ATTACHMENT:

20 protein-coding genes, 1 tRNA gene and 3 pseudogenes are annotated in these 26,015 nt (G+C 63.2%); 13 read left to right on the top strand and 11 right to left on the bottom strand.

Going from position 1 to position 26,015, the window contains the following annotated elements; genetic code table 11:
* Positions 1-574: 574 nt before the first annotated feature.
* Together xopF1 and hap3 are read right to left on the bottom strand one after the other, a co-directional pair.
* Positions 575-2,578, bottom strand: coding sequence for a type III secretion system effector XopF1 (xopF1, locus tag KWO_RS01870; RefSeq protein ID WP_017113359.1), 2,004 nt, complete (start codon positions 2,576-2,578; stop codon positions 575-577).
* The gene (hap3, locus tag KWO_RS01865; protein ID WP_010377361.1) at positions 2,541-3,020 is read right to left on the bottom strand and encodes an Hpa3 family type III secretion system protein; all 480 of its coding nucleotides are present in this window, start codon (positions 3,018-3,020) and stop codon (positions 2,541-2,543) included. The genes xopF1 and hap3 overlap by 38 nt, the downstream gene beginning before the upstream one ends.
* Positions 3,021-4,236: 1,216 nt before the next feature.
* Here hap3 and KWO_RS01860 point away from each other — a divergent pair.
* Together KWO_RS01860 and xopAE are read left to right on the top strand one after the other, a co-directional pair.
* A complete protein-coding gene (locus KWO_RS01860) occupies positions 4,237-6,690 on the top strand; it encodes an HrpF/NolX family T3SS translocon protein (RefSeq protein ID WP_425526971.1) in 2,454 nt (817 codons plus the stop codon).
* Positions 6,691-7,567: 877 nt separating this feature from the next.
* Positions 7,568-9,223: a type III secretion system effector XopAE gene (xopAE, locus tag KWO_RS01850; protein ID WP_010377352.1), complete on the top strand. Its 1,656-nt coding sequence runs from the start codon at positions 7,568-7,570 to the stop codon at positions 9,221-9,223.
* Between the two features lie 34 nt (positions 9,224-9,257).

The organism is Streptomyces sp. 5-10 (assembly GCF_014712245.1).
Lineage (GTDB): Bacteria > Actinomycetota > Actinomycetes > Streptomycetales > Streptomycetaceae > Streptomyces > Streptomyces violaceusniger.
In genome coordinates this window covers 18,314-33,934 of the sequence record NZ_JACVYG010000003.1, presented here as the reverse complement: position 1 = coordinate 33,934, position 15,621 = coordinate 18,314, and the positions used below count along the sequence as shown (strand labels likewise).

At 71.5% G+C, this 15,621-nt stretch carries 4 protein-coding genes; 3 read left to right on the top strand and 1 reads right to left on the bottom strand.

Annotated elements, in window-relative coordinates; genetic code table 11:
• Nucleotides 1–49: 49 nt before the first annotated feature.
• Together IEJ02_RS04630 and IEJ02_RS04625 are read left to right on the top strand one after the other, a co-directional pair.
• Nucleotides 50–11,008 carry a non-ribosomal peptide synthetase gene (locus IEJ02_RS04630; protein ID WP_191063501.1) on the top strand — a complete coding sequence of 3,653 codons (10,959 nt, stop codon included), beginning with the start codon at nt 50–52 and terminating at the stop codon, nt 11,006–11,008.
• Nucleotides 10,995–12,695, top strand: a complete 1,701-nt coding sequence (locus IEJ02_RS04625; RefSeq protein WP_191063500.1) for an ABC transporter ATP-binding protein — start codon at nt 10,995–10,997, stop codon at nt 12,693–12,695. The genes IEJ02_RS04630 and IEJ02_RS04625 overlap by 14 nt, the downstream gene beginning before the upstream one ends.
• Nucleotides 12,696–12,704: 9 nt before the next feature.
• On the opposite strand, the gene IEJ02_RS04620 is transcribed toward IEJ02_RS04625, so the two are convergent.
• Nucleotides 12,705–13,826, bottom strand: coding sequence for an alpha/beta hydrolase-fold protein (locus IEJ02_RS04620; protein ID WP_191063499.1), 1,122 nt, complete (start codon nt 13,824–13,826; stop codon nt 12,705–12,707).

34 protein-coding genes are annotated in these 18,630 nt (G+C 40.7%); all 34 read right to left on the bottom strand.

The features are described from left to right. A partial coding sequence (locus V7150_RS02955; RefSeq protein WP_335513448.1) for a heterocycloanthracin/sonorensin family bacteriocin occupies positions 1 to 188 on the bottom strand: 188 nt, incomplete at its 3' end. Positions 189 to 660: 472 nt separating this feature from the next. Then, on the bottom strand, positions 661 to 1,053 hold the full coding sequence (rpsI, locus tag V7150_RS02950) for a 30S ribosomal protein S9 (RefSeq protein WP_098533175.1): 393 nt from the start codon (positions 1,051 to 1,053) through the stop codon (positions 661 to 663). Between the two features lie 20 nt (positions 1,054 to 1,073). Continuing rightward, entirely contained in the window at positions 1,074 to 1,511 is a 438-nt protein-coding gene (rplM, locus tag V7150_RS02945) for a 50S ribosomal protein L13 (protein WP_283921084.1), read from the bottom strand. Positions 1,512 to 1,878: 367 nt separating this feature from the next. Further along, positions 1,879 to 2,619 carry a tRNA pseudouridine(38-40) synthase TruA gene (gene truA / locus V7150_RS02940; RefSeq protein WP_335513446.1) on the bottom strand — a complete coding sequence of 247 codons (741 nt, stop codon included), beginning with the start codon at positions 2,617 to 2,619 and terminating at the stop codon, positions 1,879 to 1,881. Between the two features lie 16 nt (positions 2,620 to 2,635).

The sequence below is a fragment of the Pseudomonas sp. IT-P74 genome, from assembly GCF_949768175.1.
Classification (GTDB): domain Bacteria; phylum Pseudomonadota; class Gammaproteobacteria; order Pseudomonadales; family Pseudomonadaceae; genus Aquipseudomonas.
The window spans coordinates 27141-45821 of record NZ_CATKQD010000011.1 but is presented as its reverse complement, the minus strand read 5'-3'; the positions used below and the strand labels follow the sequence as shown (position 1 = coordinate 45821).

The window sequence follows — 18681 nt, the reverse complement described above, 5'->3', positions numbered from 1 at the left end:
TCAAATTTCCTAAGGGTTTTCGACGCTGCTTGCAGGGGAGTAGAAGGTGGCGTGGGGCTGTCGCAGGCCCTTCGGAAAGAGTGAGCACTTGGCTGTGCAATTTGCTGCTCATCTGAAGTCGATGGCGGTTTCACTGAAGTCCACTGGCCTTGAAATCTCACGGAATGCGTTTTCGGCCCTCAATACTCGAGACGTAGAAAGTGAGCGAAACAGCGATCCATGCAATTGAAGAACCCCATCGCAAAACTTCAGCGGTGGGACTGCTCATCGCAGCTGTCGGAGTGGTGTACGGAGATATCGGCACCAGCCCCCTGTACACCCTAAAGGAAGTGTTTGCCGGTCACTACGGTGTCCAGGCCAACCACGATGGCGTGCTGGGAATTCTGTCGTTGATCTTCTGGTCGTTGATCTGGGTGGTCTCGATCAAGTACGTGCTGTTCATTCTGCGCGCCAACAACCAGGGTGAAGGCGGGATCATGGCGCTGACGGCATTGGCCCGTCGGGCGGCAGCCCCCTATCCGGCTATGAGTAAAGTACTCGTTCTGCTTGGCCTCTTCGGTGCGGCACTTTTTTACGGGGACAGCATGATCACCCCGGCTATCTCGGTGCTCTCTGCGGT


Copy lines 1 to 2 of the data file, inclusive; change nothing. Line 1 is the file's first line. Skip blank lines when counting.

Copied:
20 protein-coding genes, 1 tRNA gene and 3 pseudogenes are annotated in these 26,015 nt (G+C 63.2%); 13 read left to right on the top strand and 11 right to left on the bottom strand.

Going from position 1 to position 26,015, the window contains the following annotated elements; genetic code table 11: